Cloud computing is the use of internet-connected servers to host software and virtual infrastructure accessed and controlled over the web or an API. The phrase “cloud computing” has only been used for a decade or so, but the history of cloud computing stretches back much further.
1960s: Mainframes And Terminals
In the 1950s and 1960s, computers were enormous, expensive, and only a reality for corporations and large organizations like universities. This was the age of the mainframe. Each mainframe was a multiuser computer — massively powerful by the standards of the time — which human operators interacted with via a terminal.
Throughout this period and into the 1970s, the way operators interacted with computers evolved from punch cards, through teletype printers, to primitive screen terminals that were the ancestors of today’s command line terminals.
Mainframe clients had almost no computing power: they were simply interfaces for the mainframe computer which could be located a long way from the operator, connected over a dedicated network.
You can see why this model of computing is considered a direct ancestor of cloud computing. Just like the cloud, the bulk of the work is done on physical “servers” that the user doesn’t directly interact with.
The Birth Of The Internet
At the tail end of the 1960s, DARPA was hard at work on ARPANET — a packet switching network that was the proving ground for the principles and technologies that power the internet today.
The internet as we know it was still a decade and more the future. There was no web and no email, but as ARPANET and its successors developed through the 1970s, joining together institutions and corporations that used mainframes and minicomputers, still connected to users via terminals, we begin to see something that almost bears a resemblance to modern cloud computing.
The bandwidths available in this period were a small fraction those we have available on the most meagre cellphone contracts, but it was enough to power a busy network of scientists, researchers, and corporations.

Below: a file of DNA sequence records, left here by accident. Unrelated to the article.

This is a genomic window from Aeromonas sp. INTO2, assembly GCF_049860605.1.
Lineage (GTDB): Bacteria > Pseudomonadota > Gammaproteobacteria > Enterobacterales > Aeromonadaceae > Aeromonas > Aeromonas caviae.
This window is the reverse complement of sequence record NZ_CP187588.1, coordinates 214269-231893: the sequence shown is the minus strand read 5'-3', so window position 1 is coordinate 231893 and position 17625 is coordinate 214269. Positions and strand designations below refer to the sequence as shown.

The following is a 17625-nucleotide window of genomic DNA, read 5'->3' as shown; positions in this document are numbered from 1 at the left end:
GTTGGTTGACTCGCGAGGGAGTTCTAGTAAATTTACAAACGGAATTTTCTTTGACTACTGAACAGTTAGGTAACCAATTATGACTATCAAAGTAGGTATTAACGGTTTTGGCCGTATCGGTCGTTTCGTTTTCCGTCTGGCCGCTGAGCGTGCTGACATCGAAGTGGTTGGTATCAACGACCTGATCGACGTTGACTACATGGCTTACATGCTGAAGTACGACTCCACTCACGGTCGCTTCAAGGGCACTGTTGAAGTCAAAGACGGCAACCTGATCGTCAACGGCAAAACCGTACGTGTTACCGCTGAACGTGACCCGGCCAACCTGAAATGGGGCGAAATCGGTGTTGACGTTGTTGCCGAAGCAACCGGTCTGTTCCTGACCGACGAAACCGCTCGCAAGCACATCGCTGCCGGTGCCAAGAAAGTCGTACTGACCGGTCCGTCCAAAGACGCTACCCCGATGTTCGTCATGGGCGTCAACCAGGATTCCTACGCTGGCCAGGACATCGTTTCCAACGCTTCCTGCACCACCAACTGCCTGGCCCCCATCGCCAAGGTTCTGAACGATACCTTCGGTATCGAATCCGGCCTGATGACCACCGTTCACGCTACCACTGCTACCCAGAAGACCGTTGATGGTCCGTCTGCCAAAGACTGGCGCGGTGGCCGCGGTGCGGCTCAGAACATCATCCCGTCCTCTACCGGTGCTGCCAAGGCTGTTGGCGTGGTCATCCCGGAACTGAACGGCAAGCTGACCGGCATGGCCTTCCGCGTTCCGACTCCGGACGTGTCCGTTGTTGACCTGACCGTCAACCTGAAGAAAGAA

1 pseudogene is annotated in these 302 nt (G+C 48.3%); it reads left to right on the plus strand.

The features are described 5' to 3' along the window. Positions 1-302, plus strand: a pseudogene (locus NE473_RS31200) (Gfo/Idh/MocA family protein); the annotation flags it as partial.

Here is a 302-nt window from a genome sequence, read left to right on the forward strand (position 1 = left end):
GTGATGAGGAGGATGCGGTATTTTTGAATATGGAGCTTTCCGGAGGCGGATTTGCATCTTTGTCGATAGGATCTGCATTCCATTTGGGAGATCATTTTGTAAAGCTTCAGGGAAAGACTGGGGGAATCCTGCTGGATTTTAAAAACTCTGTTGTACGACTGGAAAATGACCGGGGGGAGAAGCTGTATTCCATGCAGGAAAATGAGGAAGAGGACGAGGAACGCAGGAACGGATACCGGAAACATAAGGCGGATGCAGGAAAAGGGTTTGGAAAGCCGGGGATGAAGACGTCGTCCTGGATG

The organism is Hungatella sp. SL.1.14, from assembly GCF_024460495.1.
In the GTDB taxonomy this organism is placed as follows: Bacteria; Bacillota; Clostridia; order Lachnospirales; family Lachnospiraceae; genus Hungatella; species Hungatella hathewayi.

1970s: Virtual Machines
Today’s cloud wouldn’t be possible without the virtualization that allows us to run many virtual servers on a physical server. The first glimmerings of virtualization were developed at IBM in the 1970s. Using the VM operating system, mainframe owners could run virtual machines, much as we do today.
Interestingly, although it was first released in 1972, 45 years ago, the VM operating system is still in use today by companies with mainframes. It’s often used to run virtual machines with Linux or a commercial Unix variant.
As you might imagine, virtualization has come a long way in the almost five decades since it was introduced. Today, it’s trivially easy to launch multiple virtual servers on our laptops, and enterprise-grade virtualization tools like VMWare, Xen, and Microsoft Hyper-V power much of the web.
1990s: The Web And Software-As-A-Service
The World Wide Web was invented in 1989 at CERN by Tim Berners-Lee, an English researcher. The first web browser was released a couple of years later.
The web was — and is — a technology for linking hypertext documents and other resources. The web rides atop the internet, and has been called the internet’s killer application. The development of the web led directly to the massive expansion of the internet, huge investment in networking technology, and a wave of social changes we’re still riding today.